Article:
Students reflect on the their heated water graphs, drawing meaning from the slope of the graphs and relating temperature change to the physical characteristics of their lab trials.

Physical systems can be modeled by mathematical and graphical relationships.

20 minutes

To start class, I ask students to reflect on their responses to the prompts at the end of the first class (their "exit ticket," see sketching thermo graphs resource). Using a think-pair-share process, students move from private reflection to larger group discussion, which tends to promote more participation and confidence.

My goals, in this part of the lesson, are two-fold. First, I want students to recognize that the slopes of the lines they sketch represent the rate of change of the water temperature. Second, I want them to consider how various physical properties will affect that rate.

At first, we consider the responses to the exit ticket questions. Different scenarios lead to different rates of change, naturally prompting the discussion of the important physical properties. At the board, I collect student thoughts of potential traits that could affect a material's resistance to changing temperature.

20 minutes

Having intuited the traits that impact temperature change, I provide students with a 1-page notes summary (see Energy-Temperature Notes, Part One resource) that highlights the "energy-temperature" and "power-slope" relationships.

After giving students a few minutes to read the summary, I present a short lecture to amplify on those notes, drawing attention to units involved and making a connection between the two equations. The goals, at this moment, are to clarify the relationships and to provide students with the background necessary to solve simple thermal energy problems.

After showing one example problem (see "prelude to guided practice" and solution resources), we are ready to move to some guided practice.

25 minutes

One way to formatively assess student understanding is to provide time and resources for guided practice. As students work collaboratively on a set of questions (Energy-Temperature questions resource), I circulate around the room to check for understanding.

This is an excellent time for me to get to know student strengths and weaknesses. Also, by allowing collaboration, I can start to build a community of learners where helping one another is a norm.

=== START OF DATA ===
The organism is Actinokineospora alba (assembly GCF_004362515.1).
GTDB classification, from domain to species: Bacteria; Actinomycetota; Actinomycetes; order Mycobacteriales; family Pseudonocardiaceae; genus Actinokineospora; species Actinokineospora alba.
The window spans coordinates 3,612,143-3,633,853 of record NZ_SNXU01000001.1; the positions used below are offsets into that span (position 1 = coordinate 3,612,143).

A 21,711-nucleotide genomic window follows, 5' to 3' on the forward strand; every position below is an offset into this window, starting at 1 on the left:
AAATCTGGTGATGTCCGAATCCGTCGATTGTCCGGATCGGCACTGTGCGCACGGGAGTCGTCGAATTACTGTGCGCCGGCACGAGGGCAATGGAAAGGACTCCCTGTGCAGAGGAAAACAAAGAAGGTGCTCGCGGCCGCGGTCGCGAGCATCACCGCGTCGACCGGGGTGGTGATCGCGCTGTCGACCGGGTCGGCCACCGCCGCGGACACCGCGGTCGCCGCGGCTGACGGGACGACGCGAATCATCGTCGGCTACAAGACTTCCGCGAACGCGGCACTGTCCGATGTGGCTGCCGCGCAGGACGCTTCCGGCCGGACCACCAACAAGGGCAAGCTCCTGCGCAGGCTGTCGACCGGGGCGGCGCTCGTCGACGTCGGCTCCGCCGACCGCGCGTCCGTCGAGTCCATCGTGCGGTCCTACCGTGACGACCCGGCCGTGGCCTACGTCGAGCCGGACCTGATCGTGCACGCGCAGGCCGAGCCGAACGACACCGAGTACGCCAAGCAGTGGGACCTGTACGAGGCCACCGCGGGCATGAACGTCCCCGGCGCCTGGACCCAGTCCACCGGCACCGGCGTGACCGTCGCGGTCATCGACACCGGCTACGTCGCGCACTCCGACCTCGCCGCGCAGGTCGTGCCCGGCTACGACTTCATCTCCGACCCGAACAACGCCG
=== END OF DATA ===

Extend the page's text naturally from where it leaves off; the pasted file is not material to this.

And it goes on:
15 minutes

I want to set up the first homework assignment of the year with a few minutes of framing. My goal is to provide students with a sense of clarity and confidence.

On the board, I show a generic linear relationship (see resource entitled "y=mx+b"). I ask students to identify the slope and intercept. Using the exact same graph, though now marked as "temperature" and "time" on the axes (see temp vs time resource), I ask what the "initial temperature" and the "rate of change of the temperature" are. The point is to have students transfer their math background (all of these students have completed Algebra and Geometry) into the realm of Physics.

As a follow-up exercise, I ask student volunteers come to the board to draw in temperature graphs with impromptu properties (various slope and initial temperature combinations). This activity will help the transfer become complete. The number and exact nature of these questions varies from class to class as I sense the specific needs of each group. For example, if the students are struggling with the concept of the initial temperature, I may ask a student to demonstrate three temperature graphs which share the same RATE OF CHANGE OF TEMPERATURE but have different INITIAL TEMPERATURES.

Then I hand out the assignment (see resource entitled "thermodynamics graphical hw") and show students that the work they'll be doing is aligned with this thinking . . . and will also contain some questions similar to the work done earlier in class. If time allows, they may start.